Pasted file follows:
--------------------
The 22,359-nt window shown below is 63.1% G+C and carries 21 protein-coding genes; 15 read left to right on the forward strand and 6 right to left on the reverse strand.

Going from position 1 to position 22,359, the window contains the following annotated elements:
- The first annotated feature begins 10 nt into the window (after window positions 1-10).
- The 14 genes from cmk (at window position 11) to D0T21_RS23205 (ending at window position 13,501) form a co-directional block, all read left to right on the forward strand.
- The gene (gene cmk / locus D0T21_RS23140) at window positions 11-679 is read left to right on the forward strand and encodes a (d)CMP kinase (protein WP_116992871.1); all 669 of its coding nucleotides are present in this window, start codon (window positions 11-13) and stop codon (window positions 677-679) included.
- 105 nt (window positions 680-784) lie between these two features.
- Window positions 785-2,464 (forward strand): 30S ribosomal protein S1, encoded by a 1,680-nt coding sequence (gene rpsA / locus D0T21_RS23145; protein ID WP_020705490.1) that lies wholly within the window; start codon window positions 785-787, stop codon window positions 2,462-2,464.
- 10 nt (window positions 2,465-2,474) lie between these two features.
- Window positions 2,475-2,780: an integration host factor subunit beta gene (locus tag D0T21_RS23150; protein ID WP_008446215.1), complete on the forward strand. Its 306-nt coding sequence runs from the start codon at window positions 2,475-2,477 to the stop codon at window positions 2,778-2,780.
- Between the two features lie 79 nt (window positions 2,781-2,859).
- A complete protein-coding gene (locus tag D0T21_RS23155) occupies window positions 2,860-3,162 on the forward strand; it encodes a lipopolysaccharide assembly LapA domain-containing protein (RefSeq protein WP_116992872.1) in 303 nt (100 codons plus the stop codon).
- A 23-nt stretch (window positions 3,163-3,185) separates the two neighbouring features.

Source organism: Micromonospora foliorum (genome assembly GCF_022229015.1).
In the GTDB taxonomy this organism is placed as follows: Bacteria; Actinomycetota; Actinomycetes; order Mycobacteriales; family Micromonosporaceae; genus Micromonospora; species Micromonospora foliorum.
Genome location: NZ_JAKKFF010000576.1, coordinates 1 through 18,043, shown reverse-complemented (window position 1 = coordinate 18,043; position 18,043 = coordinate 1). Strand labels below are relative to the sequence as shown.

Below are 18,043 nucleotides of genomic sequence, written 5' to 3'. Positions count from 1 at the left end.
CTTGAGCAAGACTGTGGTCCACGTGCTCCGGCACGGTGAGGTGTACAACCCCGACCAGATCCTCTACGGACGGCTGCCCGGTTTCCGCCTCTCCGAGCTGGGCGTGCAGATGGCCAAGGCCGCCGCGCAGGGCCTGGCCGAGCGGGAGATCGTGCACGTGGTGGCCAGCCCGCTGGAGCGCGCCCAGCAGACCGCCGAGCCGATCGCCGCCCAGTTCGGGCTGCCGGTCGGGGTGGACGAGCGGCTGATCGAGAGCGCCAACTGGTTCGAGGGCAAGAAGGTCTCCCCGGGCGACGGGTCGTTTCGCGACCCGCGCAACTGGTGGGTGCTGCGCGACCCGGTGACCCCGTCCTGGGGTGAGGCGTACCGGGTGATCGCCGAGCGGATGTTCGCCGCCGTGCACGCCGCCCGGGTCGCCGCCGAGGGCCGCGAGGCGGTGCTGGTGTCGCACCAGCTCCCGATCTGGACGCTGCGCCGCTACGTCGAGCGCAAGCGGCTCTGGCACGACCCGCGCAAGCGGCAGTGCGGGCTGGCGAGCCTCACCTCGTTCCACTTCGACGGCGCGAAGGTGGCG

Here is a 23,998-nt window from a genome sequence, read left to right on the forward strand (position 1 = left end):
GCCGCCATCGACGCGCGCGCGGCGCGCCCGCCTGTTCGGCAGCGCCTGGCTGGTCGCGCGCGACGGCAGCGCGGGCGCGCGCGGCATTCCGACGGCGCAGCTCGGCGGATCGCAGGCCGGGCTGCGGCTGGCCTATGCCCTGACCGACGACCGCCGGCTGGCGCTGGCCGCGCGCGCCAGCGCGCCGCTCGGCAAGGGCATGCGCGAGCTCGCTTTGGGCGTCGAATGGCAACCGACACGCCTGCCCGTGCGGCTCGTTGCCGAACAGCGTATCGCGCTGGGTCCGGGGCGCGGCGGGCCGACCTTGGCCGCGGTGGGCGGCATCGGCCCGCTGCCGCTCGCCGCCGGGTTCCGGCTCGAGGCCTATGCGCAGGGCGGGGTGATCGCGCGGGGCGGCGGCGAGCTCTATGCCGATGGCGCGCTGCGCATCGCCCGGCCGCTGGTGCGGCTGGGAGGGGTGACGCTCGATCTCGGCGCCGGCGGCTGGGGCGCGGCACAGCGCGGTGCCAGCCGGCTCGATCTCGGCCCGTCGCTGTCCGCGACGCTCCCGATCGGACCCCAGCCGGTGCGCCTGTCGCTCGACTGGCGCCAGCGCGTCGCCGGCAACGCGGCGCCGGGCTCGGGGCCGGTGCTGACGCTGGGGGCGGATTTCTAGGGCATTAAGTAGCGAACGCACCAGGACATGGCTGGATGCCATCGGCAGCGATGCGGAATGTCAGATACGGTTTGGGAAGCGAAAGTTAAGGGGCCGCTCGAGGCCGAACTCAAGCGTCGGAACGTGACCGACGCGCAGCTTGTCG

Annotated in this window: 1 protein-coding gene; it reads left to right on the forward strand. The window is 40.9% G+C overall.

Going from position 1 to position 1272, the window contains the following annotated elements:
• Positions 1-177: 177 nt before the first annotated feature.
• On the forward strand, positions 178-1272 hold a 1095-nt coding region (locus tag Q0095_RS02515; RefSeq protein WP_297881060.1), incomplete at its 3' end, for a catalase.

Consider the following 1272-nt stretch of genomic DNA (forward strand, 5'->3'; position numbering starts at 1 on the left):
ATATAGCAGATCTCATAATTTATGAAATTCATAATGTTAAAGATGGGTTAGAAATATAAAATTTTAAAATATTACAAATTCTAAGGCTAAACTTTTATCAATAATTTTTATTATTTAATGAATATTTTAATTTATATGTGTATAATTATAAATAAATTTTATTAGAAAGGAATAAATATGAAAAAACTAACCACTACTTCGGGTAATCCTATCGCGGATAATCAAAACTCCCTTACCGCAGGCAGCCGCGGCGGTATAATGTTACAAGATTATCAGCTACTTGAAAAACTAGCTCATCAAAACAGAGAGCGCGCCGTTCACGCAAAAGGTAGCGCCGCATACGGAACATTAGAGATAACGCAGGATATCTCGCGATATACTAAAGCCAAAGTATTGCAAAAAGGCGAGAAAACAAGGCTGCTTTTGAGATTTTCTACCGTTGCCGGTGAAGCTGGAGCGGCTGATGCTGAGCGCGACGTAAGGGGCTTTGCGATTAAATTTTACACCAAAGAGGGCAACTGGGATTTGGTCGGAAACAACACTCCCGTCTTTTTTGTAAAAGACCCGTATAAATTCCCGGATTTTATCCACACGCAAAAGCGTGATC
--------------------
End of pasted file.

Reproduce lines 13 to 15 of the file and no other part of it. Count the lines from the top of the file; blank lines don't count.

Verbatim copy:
Source organism: Micromonospora foliorum (genome assembly GCF_022229015.1).
In the GTDB taxonomy this organism is placed as follows: Bacteria; Actinomycetota; Actinomycetes; order Mycobacteriales; family Micromonosporaceae; genus Micromonospora; species Micromonospora foliorum.
Genome location: NZ_JAKKFF010000576.1, coordinates 1 through 18,043, shown reverse-complemented (window position 1 = coordinate 18,043; position 18,043 = coordinate 1). Strand labels below are relative to the sequence as shown.